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Instagram captures flavor

If you went out to eat and didn’t post a picture of what you got, did you really go out?

It seems that lately food Instagrams, popularly known as “foodagrams,” are becoming more and more popular by the day.

What is the cause of this new Instagram epidemic? “If I eat something really good or something that looks pretty, I want to show people,” Lauren Clement ’16 says.

Clement adds that she even goes to certain restaurants known for their appealing food layout just to take a good picture. “The Granola Bar is one of my favorites,” Clement says.

But being able to show your followers the exotic salad you just enjoyed or that deliciously golden grilled cheese you’re about to inhale isn’t the only reason Instagramming food has become so popular recently.

“It’s a known fact that people post pretty food on Instagram because they know it will attract the most likes,” Jordan Ragland ’16 says as she speaks the harsh but accurate truth.

When it comes to Instagram, likes are everything. It seems as if the amount of likes your pictures get determines whether you are an Instagram pro or an Instagram amateur.

While some like to use their own personal accounts to post their mouth-watering meals, others take foodagram to a whole new level by creating their own Instagram account solely dedicated to posting food.

Logan Murphy ’15 is one example of this type of food-enthusiast. “One of my passions is making food, so I wanted to make an entirely separate account where I could just focus on the food,” Murphy ’15 says.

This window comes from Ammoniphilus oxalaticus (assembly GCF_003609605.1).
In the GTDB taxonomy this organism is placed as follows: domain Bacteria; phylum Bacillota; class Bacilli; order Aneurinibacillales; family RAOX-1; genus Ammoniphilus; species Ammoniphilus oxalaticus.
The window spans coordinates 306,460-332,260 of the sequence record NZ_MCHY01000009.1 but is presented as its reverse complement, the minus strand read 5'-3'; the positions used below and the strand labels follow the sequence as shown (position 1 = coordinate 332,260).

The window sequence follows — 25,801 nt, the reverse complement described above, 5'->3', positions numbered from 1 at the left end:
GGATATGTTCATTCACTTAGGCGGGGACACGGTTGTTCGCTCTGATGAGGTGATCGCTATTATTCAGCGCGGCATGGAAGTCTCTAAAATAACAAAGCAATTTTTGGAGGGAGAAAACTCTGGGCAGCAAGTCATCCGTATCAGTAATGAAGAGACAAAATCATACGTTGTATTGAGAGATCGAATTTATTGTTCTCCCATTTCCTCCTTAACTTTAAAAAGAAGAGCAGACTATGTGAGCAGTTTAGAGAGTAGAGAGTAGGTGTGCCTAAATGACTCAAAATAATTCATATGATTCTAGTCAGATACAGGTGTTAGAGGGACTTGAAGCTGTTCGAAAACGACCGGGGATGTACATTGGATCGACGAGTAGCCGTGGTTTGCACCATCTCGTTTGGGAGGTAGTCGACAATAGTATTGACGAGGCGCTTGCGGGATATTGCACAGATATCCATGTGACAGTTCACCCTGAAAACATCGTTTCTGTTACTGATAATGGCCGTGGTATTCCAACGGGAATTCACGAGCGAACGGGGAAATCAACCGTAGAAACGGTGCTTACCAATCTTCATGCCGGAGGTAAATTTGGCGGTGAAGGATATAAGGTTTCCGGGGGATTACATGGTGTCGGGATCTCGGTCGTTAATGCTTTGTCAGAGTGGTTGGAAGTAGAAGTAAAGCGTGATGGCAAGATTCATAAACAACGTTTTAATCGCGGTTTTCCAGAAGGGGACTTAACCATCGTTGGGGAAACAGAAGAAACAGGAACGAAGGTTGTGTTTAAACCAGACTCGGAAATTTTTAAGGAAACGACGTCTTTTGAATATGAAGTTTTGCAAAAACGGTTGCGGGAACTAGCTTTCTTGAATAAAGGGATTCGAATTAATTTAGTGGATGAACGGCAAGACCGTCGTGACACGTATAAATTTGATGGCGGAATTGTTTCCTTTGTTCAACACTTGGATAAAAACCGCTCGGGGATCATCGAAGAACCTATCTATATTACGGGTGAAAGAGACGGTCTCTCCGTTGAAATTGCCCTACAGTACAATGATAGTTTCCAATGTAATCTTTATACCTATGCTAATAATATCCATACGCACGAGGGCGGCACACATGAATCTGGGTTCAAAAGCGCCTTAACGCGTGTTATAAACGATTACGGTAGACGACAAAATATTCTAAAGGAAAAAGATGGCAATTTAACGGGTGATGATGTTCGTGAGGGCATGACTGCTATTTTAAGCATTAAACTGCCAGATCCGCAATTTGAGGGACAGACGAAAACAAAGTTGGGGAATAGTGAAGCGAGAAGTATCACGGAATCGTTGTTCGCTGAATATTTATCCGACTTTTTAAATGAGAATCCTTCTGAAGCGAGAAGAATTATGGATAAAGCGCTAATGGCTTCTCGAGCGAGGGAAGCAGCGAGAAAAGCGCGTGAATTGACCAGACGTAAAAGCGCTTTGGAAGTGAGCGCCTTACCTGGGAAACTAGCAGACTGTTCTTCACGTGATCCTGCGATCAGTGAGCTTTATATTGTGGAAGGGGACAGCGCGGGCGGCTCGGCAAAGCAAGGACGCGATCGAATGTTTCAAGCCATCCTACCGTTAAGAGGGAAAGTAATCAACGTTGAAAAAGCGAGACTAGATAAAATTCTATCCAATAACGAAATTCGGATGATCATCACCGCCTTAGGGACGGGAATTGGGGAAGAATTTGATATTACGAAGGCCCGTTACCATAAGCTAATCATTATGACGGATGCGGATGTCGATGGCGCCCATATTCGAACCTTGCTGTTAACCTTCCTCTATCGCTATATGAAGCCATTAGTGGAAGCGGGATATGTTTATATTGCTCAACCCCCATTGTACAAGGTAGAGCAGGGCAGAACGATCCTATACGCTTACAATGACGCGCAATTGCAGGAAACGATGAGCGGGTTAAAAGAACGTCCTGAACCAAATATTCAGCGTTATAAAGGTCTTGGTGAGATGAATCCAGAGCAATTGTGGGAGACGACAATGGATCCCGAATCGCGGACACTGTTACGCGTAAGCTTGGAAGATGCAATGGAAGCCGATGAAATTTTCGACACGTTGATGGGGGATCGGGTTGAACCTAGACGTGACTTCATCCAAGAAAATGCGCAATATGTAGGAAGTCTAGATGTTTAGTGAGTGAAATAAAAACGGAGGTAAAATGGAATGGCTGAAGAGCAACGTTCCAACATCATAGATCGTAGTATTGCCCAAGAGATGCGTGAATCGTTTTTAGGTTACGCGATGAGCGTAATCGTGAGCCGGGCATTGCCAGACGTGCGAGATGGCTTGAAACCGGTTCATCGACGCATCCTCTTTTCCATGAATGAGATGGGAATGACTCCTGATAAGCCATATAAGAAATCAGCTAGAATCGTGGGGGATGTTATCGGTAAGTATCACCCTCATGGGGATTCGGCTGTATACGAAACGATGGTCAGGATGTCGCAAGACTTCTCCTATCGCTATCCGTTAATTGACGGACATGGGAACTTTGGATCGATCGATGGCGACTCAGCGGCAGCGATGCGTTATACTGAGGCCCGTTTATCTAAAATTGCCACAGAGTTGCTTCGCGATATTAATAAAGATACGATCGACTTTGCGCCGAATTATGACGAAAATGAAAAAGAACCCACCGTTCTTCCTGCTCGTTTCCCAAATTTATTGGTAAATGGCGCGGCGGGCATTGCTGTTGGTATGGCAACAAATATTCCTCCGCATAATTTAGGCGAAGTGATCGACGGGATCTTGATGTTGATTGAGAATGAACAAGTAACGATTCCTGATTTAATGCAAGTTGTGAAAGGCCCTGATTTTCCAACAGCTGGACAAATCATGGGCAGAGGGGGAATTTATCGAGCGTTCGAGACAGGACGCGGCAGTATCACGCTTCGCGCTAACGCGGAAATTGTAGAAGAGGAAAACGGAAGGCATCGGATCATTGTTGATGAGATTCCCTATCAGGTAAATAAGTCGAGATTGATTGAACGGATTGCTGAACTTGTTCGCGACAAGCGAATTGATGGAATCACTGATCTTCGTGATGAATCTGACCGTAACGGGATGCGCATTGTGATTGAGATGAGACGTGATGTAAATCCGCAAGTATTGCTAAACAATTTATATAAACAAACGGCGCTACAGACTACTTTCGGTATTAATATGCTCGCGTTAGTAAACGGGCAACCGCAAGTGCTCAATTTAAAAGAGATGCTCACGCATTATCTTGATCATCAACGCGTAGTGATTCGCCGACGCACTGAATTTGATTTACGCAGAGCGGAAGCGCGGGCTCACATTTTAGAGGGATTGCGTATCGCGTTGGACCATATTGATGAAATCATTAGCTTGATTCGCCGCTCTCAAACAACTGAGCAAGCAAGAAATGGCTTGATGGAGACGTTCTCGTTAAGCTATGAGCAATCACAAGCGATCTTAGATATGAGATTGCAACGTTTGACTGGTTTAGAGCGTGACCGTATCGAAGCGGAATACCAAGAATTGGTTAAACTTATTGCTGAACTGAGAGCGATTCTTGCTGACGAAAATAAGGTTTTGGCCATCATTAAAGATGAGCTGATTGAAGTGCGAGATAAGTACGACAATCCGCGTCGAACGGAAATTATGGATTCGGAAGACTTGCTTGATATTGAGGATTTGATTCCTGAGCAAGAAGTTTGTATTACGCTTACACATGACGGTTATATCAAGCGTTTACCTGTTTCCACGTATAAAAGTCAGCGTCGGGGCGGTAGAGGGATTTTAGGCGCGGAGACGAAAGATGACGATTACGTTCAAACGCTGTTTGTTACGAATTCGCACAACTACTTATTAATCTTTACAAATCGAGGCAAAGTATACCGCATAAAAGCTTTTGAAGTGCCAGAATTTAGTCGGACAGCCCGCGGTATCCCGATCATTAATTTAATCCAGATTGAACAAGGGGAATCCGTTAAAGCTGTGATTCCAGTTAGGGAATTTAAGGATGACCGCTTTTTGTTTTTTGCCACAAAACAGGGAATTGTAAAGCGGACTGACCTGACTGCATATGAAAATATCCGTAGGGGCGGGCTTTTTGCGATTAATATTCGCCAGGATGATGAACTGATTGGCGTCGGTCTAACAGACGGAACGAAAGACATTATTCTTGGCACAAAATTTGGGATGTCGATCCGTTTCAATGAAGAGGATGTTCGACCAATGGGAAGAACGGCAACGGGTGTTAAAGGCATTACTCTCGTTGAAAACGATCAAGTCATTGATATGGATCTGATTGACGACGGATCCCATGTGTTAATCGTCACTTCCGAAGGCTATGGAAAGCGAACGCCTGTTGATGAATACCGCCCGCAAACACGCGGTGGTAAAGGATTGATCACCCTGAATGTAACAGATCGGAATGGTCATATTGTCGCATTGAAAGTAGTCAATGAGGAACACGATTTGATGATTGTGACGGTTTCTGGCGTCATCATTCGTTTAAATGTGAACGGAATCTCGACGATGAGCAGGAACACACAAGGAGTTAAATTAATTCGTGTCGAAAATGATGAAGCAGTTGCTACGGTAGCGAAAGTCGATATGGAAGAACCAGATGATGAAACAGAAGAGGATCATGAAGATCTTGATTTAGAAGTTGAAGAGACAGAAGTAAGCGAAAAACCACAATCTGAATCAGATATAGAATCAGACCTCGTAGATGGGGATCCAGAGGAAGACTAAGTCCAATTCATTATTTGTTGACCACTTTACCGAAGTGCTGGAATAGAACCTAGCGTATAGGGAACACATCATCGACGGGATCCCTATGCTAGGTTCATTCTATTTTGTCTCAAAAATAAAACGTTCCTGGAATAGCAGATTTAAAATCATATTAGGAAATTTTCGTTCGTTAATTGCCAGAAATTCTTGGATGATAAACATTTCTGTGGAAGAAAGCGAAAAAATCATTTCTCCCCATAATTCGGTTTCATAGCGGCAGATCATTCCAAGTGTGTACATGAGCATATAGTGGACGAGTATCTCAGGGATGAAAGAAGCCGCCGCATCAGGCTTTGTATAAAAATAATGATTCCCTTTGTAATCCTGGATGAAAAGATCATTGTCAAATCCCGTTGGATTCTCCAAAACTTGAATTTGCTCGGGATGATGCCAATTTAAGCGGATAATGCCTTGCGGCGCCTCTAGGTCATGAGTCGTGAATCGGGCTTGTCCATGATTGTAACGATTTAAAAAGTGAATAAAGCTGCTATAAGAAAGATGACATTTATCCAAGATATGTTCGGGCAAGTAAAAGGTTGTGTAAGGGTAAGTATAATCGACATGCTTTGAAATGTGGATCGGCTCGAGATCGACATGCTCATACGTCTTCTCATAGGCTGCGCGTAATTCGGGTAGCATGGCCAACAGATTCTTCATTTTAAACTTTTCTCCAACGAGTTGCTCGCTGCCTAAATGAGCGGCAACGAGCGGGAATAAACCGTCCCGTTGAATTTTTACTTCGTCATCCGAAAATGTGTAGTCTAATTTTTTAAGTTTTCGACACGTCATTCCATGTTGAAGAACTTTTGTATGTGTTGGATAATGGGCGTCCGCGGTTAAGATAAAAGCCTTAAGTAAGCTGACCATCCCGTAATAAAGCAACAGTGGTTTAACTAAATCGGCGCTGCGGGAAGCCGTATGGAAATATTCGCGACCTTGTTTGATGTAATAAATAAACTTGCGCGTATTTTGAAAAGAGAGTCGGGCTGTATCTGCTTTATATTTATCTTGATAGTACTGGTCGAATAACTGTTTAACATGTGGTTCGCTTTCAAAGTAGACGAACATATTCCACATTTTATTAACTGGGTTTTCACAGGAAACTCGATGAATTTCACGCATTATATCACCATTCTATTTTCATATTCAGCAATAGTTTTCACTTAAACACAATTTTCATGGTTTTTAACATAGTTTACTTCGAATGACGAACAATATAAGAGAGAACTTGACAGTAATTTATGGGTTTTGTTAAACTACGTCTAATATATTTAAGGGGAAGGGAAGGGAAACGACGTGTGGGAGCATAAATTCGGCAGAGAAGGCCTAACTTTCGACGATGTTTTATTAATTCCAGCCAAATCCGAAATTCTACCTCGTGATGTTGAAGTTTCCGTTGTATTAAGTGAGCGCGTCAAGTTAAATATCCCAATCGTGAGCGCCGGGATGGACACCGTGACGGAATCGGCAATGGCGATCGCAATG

Mackenzie Wood ’16 is also one of the many Staples students who has created their own foodagram account. “I didn’t want to clutter my own personal account with tons of food pictures, so I just made an entirely new account,” Wood says.

There are some downsides to foodagram, however. “If I’m with a friend and they’re taking pictures of their food, I get a little offended ‘cause it seems as though the foodagram is more important than our meal,” Grace Hardy ’16 says.

Pushing aside the negative effects of foodagram, it is still undoubtedly popular and some accounts are even taking off.

“My account is actually pretty successful. We have over 500 followers. Go hit it up at   @fooodagram, emphasis on the three O’s, and throw us a follow,” Wood adds with a laugh.

Whether it’s an increase in the food addict population or a recent thirst for the likes and followers, foodagram is blowing up and becoming the new fad.  “I’m obsessed with my foodagram and am so thankful I made it,” Murphy says.

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Erin Munley
Erin Munley, Staff Writer
In her premier season on the Staples cross country team Munley was almost hit by a car off the Post Road, an experience which frightened her but did not weaken her resolve or commitment. The close-call occurred mere weeks after Staples track star Caroline Koenig ’14 was struck by a car while on a team run. Koenig helped quell Munley’s nerves and encouraged her to put the incident behind her while taking further precautions, such as constantly maintaining awareness of your surroundings, to stay safe in the future. Munley took the advice to heart, and in the spring went on to break a school record as the first runner in the Distance Medley Relay, a three lap relay which the team ran in approximately 3 minutes and 50 seconds. “It was really rewarding because I was working so hard for it,” said Munley. “It was an honor to be a part of something so big for Staples as just a freshman.” In her first year on the Inklings staff, Munley, who enjoys writing short stories for class, she said, is looking forward to a greater audience for her work and is eager to see her name in print for the first time.

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